Regardless of what my city does -- hold taxes steady or increase them by 50% -- next year's budget will be a transaction of decline, an attempt to hold on, just a little while longer, to what we perceive that we have. We have to do better if we want a country full of Strong Towns.
As the Lincoln Institute of Land Policy launches this new campaign, let's hope that they resist being just another member of the Infrastructure Cult and instead become real advocates for a stronger America.
This is the first time "stroad" has appeared in an official government document.
A collaboration between city planner, urban designer, and author Jeff Speck (jeffspeck.com), and 3D artist Spencer Boomhower (cupolamedia.com), this series of videos describes some of the most common and most effective road-diet redesigns.
The global climate is a complex system. Economic markets are a complex system. Why do we react so differently to these different forms of complexity and what can we learn from those reactions?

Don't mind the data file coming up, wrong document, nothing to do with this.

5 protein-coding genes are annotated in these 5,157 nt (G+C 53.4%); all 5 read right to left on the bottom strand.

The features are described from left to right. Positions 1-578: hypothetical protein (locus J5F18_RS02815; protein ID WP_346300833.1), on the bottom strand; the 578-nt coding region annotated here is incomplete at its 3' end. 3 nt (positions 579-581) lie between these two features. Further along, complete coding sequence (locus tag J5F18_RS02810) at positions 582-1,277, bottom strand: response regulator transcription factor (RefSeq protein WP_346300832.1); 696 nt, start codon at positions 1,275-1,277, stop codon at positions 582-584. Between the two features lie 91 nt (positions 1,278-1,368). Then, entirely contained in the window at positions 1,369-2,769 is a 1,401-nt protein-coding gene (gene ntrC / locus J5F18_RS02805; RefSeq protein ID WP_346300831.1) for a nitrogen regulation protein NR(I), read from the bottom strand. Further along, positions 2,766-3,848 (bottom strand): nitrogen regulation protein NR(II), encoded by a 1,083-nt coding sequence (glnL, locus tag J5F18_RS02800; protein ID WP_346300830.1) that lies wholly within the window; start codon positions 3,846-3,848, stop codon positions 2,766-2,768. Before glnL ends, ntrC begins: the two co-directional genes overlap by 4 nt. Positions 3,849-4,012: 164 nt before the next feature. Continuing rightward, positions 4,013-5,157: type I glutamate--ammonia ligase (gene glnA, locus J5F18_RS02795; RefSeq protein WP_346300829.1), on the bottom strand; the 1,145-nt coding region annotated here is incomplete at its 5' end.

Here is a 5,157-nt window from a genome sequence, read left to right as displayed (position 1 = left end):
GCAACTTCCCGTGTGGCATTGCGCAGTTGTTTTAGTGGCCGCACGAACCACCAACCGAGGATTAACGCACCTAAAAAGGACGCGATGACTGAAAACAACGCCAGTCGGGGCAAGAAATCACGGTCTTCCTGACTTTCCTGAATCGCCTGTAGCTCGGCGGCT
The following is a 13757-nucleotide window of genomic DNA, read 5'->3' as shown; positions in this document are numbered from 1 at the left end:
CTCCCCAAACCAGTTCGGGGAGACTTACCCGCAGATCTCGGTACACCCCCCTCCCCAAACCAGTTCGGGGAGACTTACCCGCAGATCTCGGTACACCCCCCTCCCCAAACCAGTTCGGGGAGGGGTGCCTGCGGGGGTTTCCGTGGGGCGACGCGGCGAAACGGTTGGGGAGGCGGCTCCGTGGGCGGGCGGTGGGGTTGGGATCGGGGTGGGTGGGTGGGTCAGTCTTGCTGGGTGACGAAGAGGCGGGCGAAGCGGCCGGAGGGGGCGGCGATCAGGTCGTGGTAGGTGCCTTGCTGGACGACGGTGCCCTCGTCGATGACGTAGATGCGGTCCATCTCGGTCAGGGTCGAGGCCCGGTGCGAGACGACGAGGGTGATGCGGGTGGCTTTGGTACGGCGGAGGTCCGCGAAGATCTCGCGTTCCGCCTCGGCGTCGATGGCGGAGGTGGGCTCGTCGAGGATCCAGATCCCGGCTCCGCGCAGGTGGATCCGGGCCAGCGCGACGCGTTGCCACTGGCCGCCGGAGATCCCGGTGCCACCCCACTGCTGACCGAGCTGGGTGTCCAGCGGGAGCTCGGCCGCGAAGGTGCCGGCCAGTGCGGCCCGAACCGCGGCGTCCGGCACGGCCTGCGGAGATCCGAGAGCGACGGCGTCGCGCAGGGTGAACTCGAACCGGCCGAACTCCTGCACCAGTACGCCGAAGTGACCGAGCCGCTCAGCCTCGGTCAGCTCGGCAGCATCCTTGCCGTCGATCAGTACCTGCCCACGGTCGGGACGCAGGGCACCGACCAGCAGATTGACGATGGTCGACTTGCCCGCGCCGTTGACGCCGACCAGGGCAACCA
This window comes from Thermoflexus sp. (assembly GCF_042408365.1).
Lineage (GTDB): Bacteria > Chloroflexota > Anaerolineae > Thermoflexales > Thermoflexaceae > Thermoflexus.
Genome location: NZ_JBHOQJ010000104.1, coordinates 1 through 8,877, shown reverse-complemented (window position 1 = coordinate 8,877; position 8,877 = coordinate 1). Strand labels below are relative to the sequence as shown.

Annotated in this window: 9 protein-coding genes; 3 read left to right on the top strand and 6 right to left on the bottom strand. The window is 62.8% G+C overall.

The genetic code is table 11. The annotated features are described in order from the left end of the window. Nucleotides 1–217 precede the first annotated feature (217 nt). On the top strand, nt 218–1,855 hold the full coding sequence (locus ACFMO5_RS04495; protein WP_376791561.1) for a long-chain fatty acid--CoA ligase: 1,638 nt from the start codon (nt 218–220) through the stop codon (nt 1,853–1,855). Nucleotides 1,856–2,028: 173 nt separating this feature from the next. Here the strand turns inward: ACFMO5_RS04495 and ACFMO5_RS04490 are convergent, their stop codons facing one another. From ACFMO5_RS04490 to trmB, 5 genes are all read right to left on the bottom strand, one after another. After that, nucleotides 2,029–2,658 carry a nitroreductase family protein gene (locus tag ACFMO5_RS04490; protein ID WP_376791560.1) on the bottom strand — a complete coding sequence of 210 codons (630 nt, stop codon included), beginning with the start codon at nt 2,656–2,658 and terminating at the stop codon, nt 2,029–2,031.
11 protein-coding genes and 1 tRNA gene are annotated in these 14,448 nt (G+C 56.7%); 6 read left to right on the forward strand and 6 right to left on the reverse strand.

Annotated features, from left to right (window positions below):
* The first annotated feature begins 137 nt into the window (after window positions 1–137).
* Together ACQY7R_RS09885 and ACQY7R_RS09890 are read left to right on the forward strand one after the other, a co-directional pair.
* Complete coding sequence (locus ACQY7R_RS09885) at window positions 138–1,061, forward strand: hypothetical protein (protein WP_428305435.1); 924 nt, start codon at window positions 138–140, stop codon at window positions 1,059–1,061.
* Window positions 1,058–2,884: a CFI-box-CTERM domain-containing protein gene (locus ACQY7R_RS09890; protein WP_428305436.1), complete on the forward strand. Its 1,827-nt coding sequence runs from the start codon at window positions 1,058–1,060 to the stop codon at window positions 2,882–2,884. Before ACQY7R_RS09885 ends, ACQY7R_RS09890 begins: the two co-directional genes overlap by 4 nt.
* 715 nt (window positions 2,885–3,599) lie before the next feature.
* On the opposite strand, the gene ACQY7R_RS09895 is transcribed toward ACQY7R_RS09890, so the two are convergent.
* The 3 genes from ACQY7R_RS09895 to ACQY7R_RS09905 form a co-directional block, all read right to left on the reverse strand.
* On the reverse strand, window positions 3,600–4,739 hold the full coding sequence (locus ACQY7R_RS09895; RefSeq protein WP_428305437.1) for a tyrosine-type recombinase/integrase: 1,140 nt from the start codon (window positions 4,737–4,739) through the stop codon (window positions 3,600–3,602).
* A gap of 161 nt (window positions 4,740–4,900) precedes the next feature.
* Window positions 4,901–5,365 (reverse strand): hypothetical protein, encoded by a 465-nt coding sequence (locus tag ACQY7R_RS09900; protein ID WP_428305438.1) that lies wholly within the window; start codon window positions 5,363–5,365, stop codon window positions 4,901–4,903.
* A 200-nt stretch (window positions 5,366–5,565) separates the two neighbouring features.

Last week, I pointed out some silly public space investments.
This week, I'm working on some better ones. Here's a sneak preview of things to come:
Great cities are chaotic. It's what makes them interesting. Regulating out things like Little Free Libraries does nothing but hurt your city.
I don't yearn for another bubble. I know the pain that will eventually come from that. What I want is a world that is real, one with a solid financial foundation that we can use to build strong cities, towns and neighborhoods.